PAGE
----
SG govt must balance immigration laws with fintech dreams
SINGAPORE has always been ambitious when it comes to technology. In fact, it’s desire to become the world’s largest and biggest fintech center is well known.
Since 2016, the country has also been home to one of the largest, government supported fintech conferences as well – the Singapore Fintech Festival – showcasing its desire to attract more fintech companies into the Lion City.
Experts believe that the country has a bright future when it comes to fintech, and post-Brexit, they believe there’s hardly anything that can stop the Island City from claiming its spot on the global leaderboard.
However, the country seems to be tightening its immigration policies, which is now becoming an issue.
The government plans to add 1,000 fintech jobs every year. Since the nation’s universities and polytechnic schools are only able to churn out about 400 graduates a year, the country needs to attract about 600 foreign-professionals to avoid a talent shortage.
In fact, according to official data, the demand for technology jobs in financial services stood at about 26,200 in 2016, a record high.
Unfortunately, the number of employment passes – which are granted to foreign professionals in jobs that pay at least SG$3,600 a month (US$2680) – declined last year for the first time in at least five years.
The government seems to be trying to strike a balance between protecting local jobs and formulating labor rules that give flexibility to employers in industries where skills shortages are most severe. Like in technology.
There’s a growing demand for data scientists, blockchain developers, and computer programmers, and the government says it is working hard to help provide the talent (and avoid stunting the growth of companies).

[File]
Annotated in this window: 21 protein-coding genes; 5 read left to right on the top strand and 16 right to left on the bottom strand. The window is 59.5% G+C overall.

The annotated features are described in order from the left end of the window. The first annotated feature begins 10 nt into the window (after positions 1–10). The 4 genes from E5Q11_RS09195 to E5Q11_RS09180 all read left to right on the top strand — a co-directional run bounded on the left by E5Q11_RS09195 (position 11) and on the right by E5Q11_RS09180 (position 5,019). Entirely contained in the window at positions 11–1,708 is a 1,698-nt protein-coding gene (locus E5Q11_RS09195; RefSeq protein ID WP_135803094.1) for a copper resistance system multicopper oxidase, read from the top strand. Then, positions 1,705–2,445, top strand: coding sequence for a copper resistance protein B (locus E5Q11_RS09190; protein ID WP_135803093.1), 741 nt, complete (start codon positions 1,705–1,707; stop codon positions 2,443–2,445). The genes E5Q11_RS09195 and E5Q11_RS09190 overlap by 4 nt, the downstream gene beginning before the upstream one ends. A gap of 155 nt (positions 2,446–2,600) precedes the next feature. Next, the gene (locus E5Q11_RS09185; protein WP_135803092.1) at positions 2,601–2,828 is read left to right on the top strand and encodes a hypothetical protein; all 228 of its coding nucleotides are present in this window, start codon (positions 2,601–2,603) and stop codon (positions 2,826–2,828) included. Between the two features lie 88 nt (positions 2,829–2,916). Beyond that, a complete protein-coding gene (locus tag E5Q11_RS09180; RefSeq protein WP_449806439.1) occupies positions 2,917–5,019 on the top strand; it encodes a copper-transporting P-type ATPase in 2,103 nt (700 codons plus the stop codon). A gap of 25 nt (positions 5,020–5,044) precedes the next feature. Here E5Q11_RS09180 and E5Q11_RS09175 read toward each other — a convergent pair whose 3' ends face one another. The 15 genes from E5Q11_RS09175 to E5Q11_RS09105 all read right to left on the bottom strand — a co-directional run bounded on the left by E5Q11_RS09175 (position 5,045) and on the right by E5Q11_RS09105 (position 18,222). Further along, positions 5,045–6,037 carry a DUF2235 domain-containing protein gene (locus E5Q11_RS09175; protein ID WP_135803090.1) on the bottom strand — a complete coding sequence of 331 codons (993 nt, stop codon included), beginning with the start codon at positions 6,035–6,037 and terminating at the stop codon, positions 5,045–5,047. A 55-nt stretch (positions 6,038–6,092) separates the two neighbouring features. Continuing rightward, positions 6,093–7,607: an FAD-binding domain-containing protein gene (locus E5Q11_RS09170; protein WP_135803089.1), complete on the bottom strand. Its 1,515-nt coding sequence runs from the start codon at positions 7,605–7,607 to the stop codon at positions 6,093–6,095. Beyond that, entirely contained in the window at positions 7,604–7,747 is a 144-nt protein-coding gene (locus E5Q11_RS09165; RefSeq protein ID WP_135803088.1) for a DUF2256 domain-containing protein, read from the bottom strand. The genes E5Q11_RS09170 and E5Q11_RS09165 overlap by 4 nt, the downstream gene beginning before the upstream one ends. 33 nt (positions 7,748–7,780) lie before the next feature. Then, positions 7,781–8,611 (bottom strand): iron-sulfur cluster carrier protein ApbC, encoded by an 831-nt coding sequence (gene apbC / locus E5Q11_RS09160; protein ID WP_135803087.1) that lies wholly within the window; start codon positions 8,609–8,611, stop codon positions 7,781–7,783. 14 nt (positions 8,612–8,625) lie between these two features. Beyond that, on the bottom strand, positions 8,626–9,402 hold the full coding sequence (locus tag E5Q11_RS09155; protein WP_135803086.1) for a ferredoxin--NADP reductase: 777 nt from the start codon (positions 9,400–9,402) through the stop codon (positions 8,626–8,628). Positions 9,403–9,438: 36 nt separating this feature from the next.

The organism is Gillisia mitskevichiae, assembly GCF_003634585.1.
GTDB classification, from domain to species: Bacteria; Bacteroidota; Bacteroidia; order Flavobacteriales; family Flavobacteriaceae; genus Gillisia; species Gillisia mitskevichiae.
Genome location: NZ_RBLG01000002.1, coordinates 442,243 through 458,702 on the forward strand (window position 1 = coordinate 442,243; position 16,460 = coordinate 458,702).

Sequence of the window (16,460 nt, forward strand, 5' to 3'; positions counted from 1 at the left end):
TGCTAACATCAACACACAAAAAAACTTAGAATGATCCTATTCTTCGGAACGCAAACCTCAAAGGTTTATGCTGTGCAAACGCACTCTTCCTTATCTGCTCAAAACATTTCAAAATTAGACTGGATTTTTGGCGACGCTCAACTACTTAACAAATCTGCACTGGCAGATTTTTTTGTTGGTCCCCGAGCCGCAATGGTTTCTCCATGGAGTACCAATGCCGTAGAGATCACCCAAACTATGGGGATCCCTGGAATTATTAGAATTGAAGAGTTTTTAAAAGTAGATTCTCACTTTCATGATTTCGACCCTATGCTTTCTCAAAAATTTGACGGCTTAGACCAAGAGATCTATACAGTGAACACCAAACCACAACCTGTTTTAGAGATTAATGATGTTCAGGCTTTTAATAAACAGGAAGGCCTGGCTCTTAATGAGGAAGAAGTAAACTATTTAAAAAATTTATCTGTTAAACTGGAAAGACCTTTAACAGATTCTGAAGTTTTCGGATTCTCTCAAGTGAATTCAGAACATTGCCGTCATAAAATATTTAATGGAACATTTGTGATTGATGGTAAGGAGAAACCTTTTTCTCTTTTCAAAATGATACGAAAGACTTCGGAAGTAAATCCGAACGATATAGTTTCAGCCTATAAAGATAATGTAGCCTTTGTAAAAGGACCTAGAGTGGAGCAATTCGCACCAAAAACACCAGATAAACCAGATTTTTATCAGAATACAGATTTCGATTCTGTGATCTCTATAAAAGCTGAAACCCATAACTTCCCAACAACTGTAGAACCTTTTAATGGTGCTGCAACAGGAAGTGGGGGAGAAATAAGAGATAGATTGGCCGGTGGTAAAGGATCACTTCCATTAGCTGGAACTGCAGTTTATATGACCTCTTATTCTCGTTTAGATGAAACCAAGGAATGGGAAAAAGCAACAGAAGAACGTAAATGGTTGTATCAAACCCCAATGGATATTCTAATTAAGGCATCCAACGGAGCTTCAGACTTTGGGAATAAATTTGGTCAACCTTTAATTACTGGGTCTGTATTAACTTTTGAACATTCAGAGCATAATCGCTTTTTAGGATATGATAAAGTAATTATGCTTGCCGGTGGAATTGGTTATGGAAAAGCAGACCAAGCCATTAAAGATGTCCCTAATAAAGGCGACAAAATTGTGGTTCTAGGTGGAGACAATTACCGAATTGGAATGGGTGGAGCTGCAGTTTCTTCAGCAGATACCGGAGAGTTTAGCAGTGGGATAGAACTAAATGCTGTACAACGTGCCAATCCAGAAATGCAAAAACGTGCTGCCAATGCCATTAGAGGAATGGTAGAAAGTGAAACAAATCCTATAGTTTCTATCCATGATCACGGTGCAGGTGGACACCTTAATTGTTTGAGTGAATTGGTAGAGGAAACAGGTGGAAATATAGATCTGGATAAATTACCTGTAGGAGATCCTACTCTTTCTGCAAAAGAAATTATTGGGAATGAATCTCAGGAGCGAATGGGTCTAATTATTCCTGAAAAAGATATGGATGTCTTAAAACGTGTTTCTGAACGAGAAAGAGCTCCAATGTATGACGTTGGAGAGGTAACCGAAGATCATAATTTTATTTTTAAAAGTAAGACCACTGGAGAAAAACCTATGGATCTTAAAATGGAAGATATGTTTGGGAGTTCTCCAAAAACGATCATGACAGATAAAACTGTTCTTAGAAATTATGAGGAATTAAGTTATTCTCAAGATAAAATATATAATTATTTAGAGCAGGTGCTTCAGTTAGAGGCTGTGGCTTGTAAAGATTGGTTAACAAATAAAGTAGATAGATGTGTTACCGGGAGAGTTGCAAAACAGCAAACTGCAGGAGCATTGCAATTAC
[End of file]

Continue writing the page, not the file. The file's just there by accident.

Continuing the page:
“It would be great if the government can consider experimental schemes, including a one-year employment pass for technology workers who are vetted by industry associations, in order to address the immediate talent shortage gap,” Chia Hock Lai, President of the Singapore Fintech Association told The Business Times.
Lai suggests that doing so would help stike a balanced between protecting jobs for locals while still allowing Singapore to capture emerging global opportunities in the area of fintech and blockchain.
Ravi Menon, Managing Director of the Monetary Authority of Singapore, however, pointed out that the talent crunch is a global problem and the biggest challenge for the city state’s burgeoning industry.
“We have to admit and acknowledge that there are some talents or skill sets we just don’t have and we have to remain open to foreign talent,” he explained.
Singapore is an exciting city with plenty of growth opportunities. It’s also got favorable laws, regulatory sandboxes, and even some of the world’s best startup accelerators. Becoming a fintech giant will be easy so long as it makes sure the inflow of necessary foreign talent remains easy and transparent process.
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